Silence In “The Chosen”
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Silence in “The Chosen”
In the book “The Chosen” by Chaim Potok, there are many situations where silence between characters is present. Some characters, such as Reuven and David Malter, believe that this deprivation is a cruel and inexplicable way of raising a child. On the other hand, Reb Saunders, a Jewish Hasidic leader, raises his oldest son in silence to prepare him for his future as a Rabbi. Silence is a driving force to understand and learn about other characters and the world around them.
The four main characters have different beliefs on how children should be raised. Danny Saunders was raised in silence. Communication was cut off between Danny and his father, except when they were studying the Talmud. This way of parenting was to teach Danny how to think through things for himself. Rabbi Saunders also wanted Danny to grow up in the same manner he was raised.
Rabbi Saunders tries to raise Danny this way to help him lead his fathers followers and mature. With this technique, Danny will produce a strong persona to handle all the pressures of being an influential Rabbi and mentor. Rabbi Saunders believes that only speaking to his son through the Talmud will develop his sons soul. This will improve Dannys ability to understand himself and create a greater sense of empathy and the world around him. Danny was always thought to be destined for great things because of his photographic memory and desire for learning. With this knowledge, it is understandable to raise a child the way Rabbi Saunders did. All he wants is that his son will become a great man and leader like he was and his ancestors were.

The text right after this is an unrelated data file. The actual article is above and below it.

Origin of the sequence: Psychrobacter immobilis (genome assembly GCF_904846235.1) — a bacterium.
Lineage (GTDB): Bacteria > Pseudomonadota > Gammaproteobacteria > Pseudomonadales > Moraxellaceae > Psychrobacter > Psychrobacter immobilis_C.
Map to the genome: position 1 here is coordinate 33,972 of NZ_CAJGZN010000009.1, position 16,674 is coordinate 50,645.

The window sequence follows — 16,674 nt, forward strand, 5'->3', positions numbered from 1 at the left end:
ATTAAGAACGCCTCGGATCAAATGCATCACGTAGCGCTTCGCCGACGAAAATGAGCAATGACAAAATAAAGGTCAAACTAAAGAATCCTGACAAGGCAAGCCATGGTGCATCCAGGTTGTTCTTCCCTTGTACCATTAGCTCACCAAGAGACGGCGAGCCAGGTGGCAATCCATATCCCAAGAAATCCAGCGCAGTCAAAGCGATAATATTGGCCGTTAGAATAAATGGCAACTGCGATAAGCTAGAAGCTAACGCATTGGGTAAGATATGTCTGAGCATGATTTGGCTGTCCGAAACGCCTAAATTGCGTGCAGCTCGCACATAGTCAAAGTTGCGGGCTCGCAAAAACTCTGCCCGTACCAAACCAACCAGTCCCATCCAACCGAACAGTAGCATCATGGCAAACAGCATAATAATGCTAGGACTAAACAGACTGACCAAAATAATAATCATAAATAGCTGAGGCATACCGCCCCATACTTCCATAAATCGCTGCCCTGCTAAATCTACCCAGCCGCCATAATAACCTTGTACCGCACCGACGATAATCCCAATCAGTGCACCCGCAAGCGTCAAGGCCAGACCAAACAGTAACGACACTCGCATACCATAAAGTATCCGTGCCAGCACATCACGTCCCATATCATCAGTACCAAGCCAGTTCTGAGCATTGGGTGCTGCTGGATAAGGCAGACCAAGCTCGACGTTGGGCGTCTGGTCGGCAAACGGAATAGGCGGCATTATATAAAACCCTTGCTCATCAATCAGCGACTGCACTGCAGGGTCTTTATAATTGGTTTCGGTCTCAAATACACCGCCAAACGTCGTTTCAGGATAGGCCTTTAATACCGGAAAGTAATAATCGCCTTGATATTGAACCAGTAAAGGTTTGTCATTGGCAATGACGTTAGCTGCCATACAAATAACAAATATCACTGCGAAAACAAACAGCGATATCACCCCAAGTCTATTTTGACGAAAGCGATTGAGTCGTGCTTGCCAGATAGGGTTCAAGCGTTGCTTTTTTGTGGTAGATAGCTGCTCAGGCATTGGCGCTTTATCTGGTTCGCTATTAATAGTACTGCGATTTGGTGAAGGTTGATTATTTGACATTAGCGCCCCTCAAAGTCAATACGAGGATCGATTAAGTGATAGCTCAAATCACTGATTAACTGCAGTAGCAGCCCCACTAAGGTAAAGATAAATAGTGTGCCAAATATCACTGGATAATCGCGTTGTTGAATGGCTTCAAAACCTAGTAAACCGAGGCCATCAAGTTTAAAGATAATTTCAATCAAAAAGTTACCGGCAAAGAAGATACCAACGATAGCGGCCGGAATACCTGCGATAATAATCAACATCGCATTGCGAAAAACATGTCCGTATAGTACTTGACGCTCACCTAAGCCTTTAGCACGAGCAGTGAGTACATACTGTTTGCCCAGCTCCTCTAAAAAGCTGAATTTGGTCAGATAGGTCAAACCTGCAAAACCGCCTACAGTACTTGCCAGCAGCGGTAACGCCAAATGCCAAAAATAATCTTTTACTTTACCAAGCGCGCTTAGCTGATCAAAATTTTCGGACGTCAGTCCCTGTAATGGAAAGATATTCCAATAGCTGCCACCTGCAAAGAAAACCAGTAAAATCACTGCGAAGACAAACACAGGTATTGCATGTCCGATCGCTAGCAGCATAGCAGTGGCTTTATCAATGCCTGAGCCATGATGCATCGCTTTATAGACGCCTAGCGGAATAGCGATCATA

In the beginning of their friendship, Reuven does not like the silence that passes between him and Danny. Reuven was raised with an outgoing father who loves to speak his mind both through writing and talking. Mr. Malter talks to Danny and supplies him with knowledge that Rabbi Saunders would probably not approve of. Mr. Malter helps Danny discover more about the world than just the Talmud or of Jewish culture and Danny is grateful and interested. Reuven and his father wonder why a person would raise their children this way and may even believe this technique of parenting may be wrong and cruel.
Silence can be a good way to learn about others and ourselves, but at the same time, it may bring uncomfortable and awkward feelings. Reuven will never be able to find the comfort in silence, nor find its relation to gain knowledge about the world